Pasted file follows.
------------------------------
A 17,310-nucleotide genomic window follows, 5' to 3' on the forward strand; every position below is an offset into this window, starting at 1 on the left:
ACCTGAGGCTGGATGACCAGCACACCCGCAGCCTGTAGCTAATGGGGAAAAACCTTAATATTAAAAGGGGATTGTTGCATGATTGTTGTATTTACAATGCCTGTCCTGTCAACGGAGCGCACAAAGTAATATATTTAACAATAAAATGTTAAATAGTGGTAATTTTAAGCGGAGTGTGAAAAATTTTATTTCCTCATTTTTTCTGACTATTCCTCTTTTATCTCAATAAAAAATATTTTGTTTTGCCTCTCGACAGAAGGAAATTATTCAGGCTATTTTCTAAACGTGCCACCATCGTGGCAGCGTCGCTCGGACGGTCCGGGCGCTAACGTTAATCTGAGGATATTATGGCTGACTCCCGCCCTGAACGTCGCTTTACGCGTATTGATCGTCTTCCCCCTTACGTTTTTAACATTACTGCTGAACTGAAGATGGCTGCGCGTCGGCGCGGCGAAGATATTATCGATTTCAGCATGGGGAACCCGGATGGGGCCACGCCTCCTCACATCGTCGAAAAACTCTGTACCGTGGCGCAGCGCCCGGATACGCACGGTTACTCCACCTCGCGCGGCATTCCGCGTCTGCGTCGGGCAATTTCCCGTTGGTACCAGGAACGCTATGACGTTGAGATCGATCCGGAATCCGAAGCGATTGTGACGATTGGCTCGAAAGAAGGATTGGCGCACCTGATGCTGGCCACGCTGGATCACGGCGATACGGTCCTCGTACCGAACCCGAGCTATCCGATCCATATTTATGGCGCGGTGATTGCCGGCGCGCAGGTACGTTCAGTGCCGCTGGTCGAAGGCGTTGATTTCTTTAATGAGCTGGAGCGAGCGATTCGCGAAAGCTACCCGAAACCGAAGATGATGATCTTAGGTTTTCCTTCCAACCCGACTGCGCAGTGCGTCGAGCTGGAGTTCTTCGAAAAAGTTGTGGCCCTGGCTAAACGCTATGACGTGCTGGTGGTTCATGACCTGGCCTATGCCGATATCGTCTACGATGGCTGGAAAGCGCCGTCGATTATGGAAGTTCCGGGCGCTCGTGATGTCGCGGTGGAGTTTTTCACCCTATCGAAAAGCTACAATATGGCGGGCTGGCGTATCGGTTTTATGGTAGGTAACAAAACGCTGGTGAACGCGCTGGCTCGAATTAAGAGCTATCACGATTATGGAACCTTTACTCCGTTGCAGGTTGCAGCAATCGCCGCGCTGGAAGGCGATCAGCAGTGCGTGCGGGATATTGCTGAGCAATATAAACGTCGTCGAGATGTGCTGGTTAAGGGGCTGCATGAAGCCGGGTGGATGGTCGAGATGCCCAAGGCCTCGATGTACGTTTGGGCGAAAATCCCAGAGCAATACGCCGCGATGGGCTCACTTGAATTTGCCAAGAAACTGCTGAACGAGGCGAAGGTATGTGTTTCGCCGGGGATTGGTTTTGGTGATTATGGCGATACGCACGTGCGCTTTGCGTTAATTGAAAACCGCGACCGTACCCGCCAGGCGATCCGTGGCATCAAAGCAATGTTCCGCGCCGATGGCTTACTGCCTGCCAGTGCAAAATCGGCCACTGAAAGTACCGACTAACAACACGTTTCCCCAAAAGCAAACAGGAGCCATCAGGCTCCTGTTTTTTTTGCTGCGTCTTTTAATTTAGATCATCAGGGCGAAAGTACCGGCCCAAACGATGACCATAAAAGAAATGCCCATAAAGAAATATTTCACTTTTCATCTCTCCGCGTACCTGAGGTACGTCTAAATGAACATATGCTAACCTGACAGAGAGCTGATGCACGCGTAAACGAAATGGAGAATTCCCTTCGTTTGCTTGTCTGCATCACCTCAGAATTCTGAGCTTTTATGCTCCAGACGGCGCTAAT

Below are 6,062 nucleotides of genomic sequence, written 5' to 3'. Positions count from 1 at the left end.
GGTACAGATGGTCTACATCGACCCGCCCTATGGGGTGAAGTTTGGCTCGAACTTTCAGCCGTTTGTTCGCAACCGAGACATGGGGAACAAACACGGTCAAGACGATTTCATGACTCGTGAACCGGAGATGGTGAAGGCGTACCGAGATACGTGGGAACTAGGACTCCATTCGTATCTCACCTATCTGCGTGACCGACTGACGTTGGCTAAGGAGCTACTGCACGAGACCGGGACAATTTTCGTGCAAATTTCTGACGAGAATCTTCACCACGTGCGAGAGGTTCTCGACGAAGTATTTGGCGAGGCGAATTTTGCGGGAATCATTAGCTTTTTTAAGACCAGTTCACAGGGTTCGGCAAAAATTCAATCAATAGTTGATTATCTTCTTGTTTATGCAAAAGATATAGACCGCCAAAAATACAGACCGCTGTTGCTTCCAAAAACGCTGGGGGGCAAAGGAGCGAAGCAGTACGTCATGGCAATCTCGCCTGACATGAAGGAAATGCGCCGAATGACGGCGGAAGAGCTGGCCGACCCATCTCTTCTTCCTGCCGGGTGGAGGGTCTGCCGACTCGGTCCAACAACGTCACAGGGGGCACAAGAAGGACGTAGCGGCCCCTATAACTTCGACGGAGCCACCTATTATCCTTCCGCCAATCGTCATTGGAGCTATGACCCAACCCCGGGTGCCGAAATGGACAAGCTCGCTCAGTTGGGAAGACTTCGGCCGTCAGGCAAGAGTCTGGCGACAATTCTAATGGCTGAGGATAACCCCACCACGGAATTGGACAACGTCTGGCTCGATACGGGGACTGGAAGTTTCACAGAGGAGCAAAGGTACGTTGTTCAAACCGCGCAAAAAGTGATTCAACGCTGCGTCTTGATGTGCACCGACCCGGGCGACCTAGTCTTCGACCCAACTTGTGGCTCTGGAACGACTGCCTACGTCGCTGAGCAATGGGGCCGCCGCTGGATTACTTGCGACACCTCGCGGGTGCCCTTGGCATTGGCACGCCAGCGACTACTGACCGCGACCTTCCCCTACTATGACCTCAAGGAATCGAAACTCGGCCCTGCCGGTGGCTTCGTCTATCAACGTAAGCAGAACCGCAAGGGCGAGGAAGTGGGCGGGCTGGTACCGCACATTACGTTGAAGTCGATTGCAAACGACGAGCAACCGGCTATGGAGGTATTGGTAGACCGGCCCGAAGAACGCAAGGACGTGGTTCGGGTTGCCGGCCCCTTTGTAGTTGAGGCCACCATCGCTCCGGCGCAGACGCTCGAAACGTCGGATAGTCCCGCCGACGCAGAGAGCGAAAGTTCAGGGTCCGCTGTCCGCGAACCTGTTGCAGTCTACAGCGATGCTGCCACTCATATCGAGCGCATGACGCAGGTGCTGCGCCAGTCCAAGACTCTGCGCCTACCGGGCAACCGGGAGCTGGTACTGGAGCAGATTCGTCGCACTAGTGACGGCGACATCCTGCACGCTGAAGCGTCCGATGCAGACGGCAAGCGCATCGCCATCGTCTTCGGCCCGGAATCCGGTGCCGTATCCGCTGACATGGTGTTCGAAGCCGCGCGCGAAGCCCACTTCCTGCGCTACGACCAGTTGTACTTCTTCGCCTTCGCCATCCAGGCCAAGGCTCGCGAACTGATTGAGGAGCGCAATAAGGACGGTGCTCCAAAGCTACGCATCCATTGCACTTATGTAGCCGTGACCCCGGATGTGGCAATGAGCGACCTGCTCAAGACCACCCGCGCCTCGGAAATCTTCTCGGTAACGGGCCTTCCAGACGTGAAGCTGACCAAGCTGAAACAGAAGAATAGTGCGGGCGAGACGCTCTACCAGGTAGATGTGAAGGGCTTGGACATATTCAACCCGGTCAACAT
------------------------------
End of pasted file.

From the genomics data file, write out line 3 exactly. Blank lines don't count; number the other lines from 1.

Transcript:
Below are 6,062 nucleotides of genomic sequence, written 5' to 3'. Positions count from 1 at the left end.